Levin seized on the JPMorgan findings to press for strict implementation the “Volcker Rule,” which seeks to ban risky proprietary trading by banks. While regulators are still crafting the rule, banks have pushed for a definition that allows for broad exemptions for hedging activity.

The senator said the report should slam the door on that request.

“If they’re going to claim that trades are a hedge, they’ve got to be able to identify what is being hedged against,” he said.

Levin also suggested that the headline-grabbing losses at JPMorgan support the case that many banks remain “too big to fail.”

“There’s evidence that this is simply too big to manage, or it was mismanaged, one or the other,” he said.

The report received a bipartisan blessing, as the top Republican on the panel, Sen. John McCain (R-Ariz.), signed off on its findings.

McCain said the report revealed a “shameful demonstration” by the bank, but he also placed significant blame on regulators.

“It’s important that the American people understand that this was a massive failure not just by JPMorgan but the public servants,” he said. “They failed to notice or stop these reckless investments even though they had 65 regulators physically located at JPMorgan sites."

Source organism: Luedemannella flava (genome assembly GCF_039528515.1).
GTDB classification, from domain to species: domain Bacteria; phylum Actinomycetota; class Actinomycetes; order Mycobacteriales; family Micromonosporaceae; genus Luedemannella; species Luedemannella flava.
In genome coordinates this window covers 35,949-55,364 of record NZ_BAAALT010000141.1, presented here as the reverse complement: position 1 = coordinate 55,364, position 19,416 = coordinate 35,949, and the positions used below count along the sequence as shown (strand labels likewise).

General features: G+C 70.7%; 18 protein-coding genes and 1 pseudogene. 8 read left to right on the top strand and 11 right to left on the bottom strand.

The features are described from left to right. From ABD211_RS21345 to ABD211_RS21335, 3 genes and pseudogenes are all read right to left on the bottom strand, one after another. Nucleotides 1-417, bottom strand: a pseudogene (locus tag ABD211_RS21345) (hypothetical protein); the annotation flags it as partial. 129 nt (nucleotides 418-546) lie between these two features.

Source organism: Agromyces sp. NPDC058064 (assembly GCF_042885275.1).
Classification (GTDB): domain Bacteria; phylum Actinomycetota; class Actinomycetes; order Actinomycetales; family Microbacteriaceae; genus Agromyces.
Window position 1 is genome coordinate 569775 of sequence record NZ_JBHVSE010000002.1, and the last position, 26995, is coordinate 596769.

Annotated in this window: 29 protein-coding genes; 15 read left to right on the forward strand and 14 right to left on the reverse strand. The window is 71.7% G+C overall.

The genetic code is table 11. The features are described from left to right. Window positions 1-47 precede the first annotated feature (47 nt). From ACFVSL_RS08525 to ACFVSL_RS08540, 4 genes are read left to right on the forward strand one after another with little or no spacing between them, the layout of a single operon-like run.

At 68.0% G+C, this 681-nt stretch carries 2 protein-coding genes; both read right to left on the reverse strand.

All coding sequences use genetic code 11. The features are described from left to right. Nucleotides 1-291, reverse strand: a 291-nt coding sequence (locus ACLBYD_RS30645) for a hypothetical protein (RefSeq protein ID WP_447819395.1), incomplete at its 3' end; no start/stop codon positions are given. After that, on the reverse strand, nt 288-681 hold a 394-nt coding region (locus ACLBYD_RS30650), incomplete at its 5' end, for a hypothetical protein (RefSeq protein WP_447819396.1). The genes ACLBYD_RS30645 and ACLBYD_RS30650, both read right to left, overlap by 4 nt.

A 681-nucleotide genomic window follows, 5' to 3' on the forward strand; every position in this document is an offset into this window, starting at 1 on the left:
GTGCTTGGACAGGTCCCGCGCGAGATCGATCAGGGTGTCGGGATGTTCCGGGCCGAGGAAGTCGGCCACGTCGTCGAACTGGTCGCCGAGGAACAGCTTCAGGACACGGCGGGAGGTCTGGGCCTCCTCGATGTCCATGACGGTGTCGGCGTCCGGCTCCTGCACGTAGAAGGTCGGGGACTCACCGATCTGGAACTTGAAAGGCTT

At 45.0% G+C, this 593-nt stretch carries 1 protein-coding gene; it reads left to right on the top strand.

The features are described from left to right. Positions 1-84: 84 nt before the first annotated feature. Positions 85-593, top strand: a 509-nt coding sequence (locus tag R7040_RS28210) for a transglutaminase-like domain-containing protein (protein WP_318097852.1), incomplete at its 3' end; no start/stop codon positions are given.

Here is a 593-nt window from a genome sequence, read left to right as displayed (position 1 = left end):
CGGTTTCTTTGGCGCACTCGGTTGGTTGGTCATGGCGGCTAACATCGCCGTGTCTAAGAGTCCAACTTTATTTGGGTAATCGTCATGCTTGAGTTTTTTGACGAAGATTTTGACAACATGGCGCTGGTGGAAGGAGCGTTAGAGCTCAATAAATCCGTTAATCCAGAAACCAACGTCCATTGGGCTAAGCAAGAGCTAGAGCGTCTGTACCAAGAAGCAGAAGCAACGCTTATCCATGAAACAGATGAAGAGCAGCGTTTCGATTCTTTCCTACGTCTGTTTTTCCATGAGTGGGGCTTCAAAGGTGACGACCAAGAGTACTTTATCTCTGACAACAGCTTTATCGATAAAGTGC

The report details how JPMorgan, through its Chief Investment Office (CIO), dramatically increased its investment in synthetic credit default swaps, climbing from $4 billion in 2008 up to $157 billion in the first quarter of 2012.

Once losses began to accumulate, JPMorgan began to alter how it valued its derivatives in an effort to hide or minimize the losses, the report claimed. Emails from Bruno Iksil, the head trader behind the strategy dubbed the “London Whale” described the increasing push for rosier valuations as “getting idiotic.”

A bank spreadsheet from March stated that under the new valuation methods, losses stood at $161 million year to date. If the CIO had continued using prior methods, the losses would have totaled $593 million. The report also claims that a confrontation between two traders ensued after the CIO reported an estimated daily loss of $6 million on April 10. Ninety minutes later, that number was revised to $400 million.